Welcome to the second in the series of my favourite cemeteries of the Western Front. As with the previous post, these are all cemeteries and memorials that are maintained by the CWGC who do a fantastic job all year round, making sure these sites are looked after in the right manner. If you haven’t already, you can read the first part of this blog post series, in order to find out more about the CWGC.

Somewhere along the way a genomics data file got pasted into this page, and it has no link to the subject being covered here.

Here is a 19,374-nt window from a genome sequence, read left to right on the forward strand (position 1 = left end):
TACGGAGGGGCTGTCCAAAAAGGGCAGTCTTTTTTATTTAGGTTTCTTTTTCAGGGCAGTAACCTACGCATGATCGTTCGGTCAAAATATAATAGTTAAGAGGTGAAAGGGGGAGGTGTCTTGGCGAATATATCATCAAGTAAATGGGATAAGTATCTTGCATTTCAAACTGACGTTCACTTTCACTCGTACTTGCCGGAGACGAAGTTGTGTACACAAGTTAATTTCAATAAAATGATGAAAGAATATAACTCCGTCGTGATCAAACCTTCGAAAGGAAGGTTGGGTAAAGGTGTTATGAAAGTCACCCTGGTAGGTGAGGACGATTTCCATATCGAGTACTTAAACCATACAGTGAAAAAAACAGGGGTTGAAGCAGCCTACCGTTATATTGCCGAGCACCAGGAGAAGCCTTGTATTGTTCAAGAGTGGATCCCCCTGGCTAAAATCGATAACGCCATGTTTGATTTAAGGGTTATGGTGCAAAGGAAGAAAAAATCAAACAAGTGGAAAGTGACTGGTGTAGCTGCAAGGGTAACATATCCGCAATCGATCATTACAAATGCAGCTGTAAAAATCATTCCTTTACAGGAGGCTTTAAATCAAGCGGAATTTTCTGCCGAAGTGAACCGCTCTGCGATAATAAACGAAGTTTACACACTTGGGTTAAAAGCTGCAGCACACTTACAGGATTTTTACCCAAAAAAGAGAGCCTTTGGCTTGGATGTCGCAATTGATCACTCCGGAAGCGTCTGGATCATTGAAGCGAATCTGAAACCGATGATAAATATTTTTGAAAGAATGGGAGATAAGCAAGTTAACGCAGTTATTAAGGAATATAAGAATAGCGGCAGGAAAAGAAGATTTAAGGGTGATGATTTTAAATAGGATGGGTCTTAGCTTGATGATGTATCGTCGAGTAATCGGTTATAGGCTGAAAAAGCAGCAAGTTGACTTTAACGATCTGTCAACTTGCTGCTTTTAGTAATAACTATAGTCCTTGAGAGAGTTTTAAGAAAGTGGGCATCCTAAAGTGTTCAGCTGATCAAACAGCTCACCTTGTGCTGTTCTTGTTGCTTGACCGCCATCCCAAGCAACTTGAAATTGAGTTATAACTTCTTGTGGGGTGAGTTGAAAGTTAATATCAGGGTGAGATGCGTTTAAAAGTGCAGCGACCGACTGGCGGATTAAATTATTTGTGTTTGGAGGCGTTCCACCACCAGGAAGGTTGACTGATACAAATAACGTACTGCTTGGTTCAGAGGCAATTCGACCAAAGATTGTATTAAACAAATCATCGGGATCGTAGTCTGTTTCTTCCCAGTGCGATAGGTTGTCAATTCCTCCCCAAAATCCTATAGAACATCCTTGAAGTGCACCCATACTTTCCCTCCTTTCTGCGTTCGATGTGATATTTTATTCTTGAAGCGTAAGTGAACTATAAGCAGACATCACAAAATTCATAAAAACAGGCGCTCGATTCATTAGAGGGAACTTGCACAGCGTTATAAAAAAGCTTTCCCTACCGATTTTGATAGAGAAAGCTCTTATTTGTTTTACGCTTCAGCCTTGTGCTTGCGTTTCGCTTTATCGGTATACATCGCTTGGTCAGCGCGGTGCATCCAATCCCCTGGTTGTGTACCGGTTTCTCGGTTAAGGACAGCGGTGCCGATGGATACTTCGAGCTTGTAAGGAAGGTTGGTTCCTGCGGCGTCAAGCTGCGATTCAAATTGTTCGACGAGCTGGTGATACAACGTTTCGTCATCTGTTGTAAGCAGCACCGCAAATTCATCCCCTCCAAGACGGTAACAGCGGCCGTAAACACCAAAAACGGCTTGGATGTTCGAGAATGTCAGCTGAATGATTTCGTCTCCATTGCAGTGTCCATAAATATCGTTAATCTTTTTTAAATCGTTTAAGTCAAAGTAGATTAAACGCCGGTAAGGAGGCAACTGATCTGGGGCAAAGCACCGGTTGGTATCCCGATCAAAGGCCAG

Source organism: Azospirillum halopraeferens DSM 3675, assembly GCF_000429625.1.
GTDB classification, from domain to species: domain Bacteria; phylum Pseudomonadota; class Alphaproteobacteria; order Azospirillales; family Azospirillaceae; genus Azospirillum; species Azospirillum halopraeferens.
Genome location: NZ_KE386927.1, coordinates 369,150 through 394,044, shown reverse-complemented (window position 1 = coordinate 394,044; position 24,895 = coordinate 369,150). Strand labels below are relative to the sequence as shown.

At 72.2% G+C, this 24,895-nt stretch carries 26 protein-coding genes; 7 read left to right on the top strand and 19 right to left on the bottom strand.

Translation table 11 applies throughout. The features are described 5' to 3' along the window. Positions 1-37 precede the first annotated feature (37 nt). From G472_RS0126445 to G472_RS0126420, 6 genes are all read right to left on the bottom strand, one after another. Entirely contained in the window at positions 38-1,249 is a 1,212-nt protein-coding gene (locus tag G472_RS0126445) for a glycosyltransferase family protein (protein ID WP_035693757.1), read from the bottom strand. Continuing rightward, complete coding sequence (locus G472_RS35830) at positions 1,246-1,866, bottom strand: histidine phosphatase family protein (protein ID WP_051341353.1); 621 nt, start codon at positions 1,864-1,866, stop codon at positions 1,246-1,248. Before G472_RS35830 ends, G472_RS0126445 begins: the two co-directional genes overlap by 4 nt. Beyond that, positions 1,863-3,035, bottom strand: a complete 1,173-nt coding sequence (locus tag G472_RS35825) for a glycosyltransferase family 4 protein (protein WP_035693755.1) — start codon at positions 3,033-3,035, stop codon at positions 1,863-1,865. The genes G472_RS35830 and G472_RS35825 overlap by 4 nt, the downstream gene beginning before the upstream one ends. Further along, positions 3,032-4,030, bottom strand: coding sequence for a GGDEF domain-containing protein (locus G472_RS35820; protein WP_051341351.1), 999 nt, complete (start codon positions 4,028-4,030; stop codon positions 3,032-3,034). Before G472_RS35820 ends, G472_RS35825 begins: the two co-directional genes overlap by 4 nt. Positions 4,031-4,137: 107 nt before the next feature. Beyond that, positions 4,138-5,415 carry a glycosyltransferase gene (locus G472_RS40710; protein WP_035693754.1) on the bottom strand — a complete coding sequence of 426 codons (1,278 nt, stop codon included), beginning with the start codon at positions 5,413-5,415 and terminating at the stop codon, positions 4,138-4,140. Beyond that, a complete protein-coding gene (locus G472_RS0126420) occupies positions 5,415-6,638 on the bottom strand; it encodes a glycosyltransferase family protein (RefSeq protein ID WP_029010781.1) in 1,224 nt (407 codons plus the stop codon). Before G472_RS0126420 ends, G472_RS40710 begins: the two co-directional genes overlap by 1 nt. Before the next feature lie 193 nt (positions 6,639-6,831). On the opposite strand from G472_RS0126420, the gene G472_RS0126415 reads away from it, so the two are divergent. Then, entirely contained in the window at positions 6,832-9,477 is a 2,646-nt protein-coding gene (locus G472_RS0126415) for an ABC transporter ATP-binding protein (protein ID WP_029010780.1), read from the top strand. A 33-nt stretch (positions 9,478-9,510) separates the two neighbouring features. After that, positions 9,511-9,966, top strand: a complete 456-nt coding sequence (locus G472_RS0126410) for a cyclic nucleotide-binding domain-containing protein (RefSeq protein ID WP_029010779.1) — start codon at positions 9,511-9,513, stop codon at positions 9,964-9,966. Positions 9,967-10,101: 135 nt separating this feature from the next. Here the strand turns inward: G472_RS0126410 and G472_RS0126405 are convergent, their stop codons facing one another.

The first cemetery on the list for this post is Essex Farm Cemetery in the Ypres Salient. There are 1206 burials at the cemetery, of which 1102 are identified. This cemetery is one of the most well-known from the First World War for many reasons, and as such, it is a very popular site to visit. The first reason is the fact that Essex Farm was where Lt Col John McCrae, a doctor in the Canadian Army Medical Corps, worked in the Advanced Dressing Station situated there and wrote the well-known poem In Flanders Fields in May 1915. He wrote the poem as a tribute to a friend who had been killed during the war, in one of the concrete bunkers that can still be seen at the site today. The poem grew to be extremely popular and was published in magazines and newspapers. Unfortunately, McCrae became very ill in 1918 and was evacuated to a base hospital on the coast. John McCrae died on 28th January 1918 aged 45 from pneumonia and is buried at Wimereux Communal Cemetery. Another reason that people visit Essex Farm Cemetery is because one of the youngest fatalities in the British Army in the First World War, Rifleman Valentine Joe Strudwick is buried there. He was born on Valentine’s Day 1900 and was only 14 when he signed up to the army in January 1915. He was killed on 14th January 1916, one month shy of his 16th birthday. People are often shocked at how young Valentine and wonder how he managed to join the British Army. In fact, this was not uncommon. It is believed that 250,000 young men under the age of eighteen enlisted throughout the war. There were many reasons why this happened. Sometimes the young men were quite large in stature and build and may have appeared older than they actually were. In some cases, they would have been unable to prove exactly how old they were as they might not have had access to official documents such as their birth certificates. Also, the armed forces were so desperate for men that any willing volunteer was welcomed greatly. However, the reason why this cemetery is a particular favourite of mine and why it is included in this post is the burial of Thomas Barratt VC. VC stands for Victoria Cross – the highest bravery award given in the British Army and it is awarded for extreme acts for bravery in war (for further information, please read the VC stories section of the website). Because he is buried in a well visited location, Barratt’s story is a well known one, but this doesn’t make it any less important to me. I will cover Thomas’ story in more detail in the VC stories section of the website in due course but the reason why he is important to me is that he is my local Victoria Cross winner, from Coseley in the West Midlands. He spent a significant part of his childhood in a workhouse in Dudley before he was taken in by his grandmother. He was a large man – 6 foot 2 in height and broad in build – and worked for a company that made boilers. Thomas Barratt was part of a patrol on 27th July 1917 with his unit 7th Bn South Staffordshire Regiment, where his actions as a sniper saved lives. Unfortunately, he was killed by a shell exploding after the patrol.